Recipe: Fermented Parsnip Pickles Are Tangy & Tasty

These fermented parsnip pickles make use of root vegetable harvests and Thanksgiving extras for a tangy, garlicky treat that's sure to delight.

by Stephanie Thurow
PHOTO: weyo/Adobe Stock

As the seasons change and our gardens are now (mostly) asleep for the winter here in the north, we turn inside the home and tend to do a lot more cooking and projects we’ve put off during the growing season.  

Once the temps drop, a switch flips inside me that gives me the desire to cook all things “cozy.” Root vegetables begin to make a frequent appearance on our dinner menus at this time as well. We enjoy roasting all types of root veggies, including radishes, turnips, beets, celeriac, rutabagas and sweet potatoes. Root veggies are also delicious mashed and eaten in place of traditional mashed potatoes. 

Of all the root vegetables, my mom favors parsnips. I have to admit that they aren’t on the top of my list, but I do enjoy them. However, I do love parsnips fermented and eaten as a pickle. This is also the case with radishes. Root vegetables are actually very delicious fermented and do very well in keeping their texture and crunch through the process. 

If you have some extra parsnips around from Thanksgiving, give this simple fermented parsnip pickles recipe a try. 

Yield: 1 pint jar (2 cups) 


  • 1/2 lb. parsnips, cut into 1/4 inch coins 
  • 1 garlic clove, smashed 
  • 2 tsp. coarse kosher salt dissolved in 1 cup of water 


Wash parsnips and trim off the ends. Cut into 1/4-inch coins. Do not peel, as the skin aids in fermentation due to bacteria that naturally occurs on the skin of the parsnip.  

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Fill a clean pint-sized canning jar with the parsnips and garlic. Pack the jar well without bruising or crushing the parsnips.  

Once the jar is packed, pour in the brine until the beans are completely submerged and covered by at least 1/2 inch of brine. Be sure to leave 1 to 2 inches of headspace in the jar (space from the top of the beans to the rim of the jar). Leaving some space will help keep the ferment from bubbling over during fermentation. 

If you have a small fermentation jar weight, add it to the jar to hold down the produce under the brine. Remove any small pieces of food that float up to the top of the brine, as anything above the brine will increase the risk of mold and ultimately the ferment spoiling.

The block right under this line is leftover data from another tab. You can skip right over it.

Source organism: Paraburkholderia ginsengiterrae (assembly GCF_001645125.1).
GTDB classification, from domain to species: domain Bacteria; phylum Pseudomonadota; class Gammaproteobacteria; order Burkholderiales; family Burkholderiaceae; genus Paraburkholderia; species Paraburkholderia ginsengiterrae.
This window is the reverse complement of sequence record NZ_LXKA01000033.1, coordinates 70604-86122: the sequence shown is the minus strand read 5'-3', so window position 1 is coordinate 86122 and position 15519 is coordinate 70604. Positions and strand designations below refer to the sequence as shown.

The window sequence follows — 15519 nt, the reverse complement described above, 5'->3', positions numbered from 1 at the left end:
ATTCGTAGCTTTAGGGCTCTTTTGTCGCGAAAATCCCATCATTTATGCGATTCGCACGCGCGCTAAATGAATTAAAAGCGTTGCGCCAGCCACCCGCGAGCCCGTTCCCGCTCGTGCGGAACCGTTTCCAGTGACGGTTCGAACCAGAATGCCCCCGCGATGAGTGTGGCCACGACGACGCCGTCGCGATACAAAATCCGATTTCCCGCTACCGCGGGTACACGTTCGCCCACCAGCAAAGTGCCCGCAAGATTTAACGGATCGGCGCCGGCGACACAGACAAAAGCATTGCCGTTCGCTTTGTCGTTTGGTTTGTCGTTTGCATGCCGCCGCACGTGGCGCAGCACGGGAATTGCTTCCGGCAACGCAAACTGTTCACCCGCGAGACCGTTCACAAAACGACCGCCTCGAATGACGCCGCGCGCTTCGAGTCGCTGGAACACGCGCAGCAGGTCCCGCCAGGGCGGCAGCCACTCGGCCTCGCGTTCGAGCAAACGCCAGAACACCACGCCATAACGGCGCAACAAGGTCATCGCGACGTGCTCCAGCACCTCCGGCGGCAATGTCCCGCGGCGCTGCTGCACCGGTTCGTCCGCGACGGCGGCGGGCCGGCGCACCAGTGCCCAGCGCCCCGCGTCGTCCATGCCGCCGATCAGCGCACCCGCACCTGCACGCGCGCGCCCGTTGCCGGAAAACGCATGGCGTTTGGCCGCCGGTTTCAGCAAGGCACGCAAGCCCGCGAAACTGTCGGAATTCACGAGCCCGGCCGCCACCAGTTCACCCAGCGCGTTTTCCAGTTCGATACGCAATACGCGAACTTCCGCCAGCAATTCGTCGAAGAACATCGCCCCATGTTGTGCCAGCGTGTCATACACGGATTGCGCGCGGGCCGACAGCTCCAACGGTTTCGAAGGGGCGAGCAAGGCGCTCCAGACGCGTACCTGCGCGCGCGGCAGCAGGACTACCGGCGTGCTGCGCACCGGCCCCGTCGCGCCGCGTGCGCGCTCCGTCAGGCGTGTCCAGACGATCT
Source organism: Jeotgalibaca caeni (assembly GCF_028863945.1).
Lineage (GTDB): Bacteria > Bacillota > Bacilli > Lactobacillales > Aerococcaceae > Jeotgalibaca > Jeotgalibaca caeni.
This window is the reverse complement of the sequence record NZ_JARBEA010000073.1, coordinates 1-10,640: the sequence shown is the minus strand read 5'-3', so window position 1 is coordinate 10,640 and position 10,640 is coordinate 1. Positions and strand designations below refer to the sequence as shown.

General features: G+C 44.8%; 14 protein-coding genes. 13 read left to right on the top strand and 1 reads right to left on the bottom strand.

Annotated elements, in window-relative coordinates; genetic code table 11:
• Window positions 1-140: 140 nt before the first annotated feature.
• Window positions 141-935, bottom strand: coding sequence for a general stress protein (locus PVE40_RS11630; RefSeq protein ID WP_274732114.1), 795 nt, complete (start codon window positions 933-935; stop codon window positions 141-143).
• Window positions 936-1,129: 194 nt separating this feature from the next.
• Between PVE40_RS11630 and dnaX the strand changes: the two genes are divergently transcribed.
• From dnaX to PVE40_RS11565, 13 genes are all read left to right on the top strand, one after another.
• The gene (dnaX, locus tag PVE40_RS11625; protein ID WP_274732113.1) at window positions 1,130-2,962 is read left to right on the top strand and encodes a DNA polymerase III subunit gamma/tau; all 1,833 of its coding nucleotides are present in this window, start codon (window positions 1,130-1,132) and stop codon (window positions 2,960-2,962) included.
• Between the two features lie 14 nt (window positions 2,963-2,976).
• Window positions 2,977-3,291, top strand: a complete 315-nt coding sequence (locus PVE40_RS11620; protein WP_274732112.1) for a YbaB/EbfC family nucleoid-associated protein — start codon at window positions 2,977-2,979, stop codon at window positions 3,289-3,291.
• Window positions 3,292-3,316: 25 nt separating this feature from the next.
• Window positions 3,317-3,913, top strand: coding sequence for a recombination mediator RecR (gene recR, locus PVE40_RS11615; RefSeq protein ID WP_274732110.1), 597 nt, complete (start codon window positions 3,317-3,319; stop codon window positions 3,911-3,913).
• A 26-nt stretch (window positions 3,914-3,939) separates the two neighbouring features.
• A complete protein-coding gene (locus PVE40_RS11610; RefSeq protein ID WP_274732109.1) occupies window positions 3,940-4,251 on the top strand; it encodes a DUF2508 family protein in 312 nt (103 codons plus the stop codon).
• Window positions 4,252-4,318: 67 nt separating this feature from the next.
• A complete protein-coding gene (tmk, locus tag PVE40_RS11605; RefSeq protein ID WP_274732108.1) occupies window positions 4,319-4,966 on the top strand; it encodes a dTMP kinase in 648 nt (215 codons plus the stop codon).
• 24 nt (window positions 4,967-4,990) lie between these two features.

Wipe off the rim of the jar with a clean dampened towel. Add the canning jar lid and tightly screw on the ring. 


This is a five- to seven-day ferment. Ferment at room temperature, ideally between 60 and 75 degrees F, and keep out of direct sunlight. 

Check on the ferment daily to make sure that the brine is covering all the produce. If any produce has floated above the brine level, use a clean utensil to push it back below the brine.  

Burp the jar daily. Unscrew the lid briefly and tighten it back on to allow any built-up gas to release (and avoid possible jar breakage or the ferment from overflowing). 

Taste test your parsnip pickles after five days to see if the they have fermented to your liking. They should be garlicky and tangy. If they still taste as they do in their raw form, allow them to ferment another day or two and taste again until they’ve reached your preferred flavor. 

Fermentation does not stop once the ferment is transferred to the refrigerator, however it does slow the process way down. The taste and texture of your fermented parsnip pickles will continue to change, therefore this ferment is best enjoyed within 12 months. 

Side Notes 

If you do not have a glass jar weight, you can improvise by using an easily removable, small, food-grade glass dish that fits inside the jar. Or, if you have a smaller glass canning jar that can fit into the mouth of the jar you are fermenting with, you can use that to keep the produce pushed under the brine. 

If you are unsure if your water is safe for fermentation, you can boil it and allow it to cool to room temperature before stirring in the salt to make your brine. You may substitute fine sea salt instead of coarse kosher salt if you prefer—the measurement will remain the same for this recipe. 

It is completely normal for the brine to turn cloudy during fermentation. This is a sign that fermentation is progressing as it should. 

This recipe has been adapted from Stephanie Thurow’s WECK Small-Batch Preserving with permission from Skyhorse Publishing Inc. 

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